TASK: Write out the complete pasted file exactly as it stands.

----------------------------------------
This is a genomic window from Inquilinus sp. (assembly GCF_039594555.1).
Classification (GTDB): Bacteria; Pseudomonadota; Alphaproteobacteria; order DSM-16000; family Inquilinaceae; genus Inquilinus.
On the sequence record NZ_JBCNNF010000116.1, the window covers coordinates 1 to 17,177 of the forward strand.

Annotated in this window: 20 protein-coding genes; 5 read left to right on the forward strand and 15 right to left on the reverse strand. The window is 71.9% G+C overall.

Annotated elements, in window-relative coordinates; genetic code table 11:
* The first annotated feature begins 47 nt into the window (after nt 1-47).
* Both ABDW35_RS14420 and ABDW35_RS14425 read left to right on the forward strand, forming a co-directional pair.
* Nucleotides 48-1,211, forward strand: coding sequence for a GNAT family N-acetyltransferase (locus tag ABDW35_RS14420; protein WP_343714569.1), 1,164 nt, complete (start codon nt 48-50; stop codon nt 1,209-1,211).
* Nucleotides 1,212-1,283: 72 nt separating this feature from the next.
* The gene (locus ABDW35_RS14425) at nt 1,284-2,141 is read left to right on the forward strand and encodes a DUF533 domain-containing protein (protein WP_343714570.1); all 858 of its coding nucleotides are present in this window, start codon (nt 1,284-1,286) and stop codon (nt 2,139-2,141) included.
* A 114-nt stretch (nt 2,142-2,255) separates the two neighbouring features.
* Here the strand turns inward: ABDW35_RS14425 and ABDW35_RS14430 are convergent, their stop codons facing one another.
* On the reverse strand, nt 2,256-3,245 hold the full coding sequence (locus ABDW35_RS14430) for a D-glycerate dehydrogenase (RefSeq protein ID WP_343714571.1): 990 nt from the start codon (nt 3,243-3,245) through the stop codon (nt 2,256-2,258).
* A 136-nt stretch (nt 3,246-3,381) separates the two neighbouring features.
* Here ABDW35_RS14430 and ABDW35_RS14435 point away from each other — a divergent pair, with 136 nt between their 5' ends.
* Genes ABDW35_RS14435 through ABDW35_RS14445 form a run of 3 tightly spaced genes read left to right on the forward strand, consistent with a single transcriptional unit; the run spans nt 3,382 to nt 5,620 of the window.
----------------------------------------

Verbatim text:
This is a genomic window from Inquilinus sp. (assembly GCF_039594555.1).
Classification (GTDB): Bacteria; Pseudomonadota; Alphaproteobacteria; order DSM-16000; family Inquilinaceae; genus Inquilinus.
On the sequence record NZ_JBCNNF010000116.1, the window covers coordinates 1 to 17,177 of the forward strand.

Annotated in this window: 20 protein-coding genes; 5 read left to right on the forward strand and 15 right to left on the reverse strand. The window is 71.9% G+C overall.

Annotated elements, in window-relative coordinates; genetic code table 11:
* The first annotated feature begins 47 nt into the window (after nt 1-47).
* Both ABDW35_RS14420 and ABDW35_RS14425 read left to right on the forward strand, forming a co-directional pair.
* Nucleotides 48-1,211, forward strand: coding sequence for a GNAT family N-acetyltransferase (locus tag ABDW35_RS14420; protein WP_343714569.1), 1,164 nt, complete (start codon nt 48-50; stop codon nt 1,209-1,211).
* Nucleotides 1,212-1,283: 72 nt separating this feature from the next.
* The gene (locus ABDW35_RS14425) at nt 1,284-2,141 is read left to right on the forward strand and encodes a DUF533 domain-containing protein (protein WP_343714570.1); all 858 of its coding nucleotides are present in this window, start codon (nt 1,284-1,286) and stop codon (nt 2,139-2,141) included.
* A 114-nt stretch (nt 2,142-2,255) separates the two neighbouring features.
* Here the strand turns inward: ABDW35_RS14425 and ABDW35_RS14430 are convergent, their stop codons facing one another.
* On the reverse strand, nt 2,256-3,245 hold the full coding sequence (locus ABDW35_RS14430) for a D-glycerate dehydrogenase (RefSeq protein ID WP_343714571.1): 990 nt from the start codon (nt 3,243-3,245) through the stop codon (nt 2,256-2,258).
* A 136-nt stretch (nt 3,246-3,381) separates the two neighbouring features.
* Here ABDW35_RS14430 and ABDW35_RS14435 point away from each other — a divergent pair, with 136 nt between their 5' ends.
* Genes ABDW35_RS14435 through ABDW35_RS14445 form a run of 3 tightly spaced genes read left to right on the forward strand, consistent with a single transcriptional unit; the run spans nt 3,382 to nt 5,620 of the window.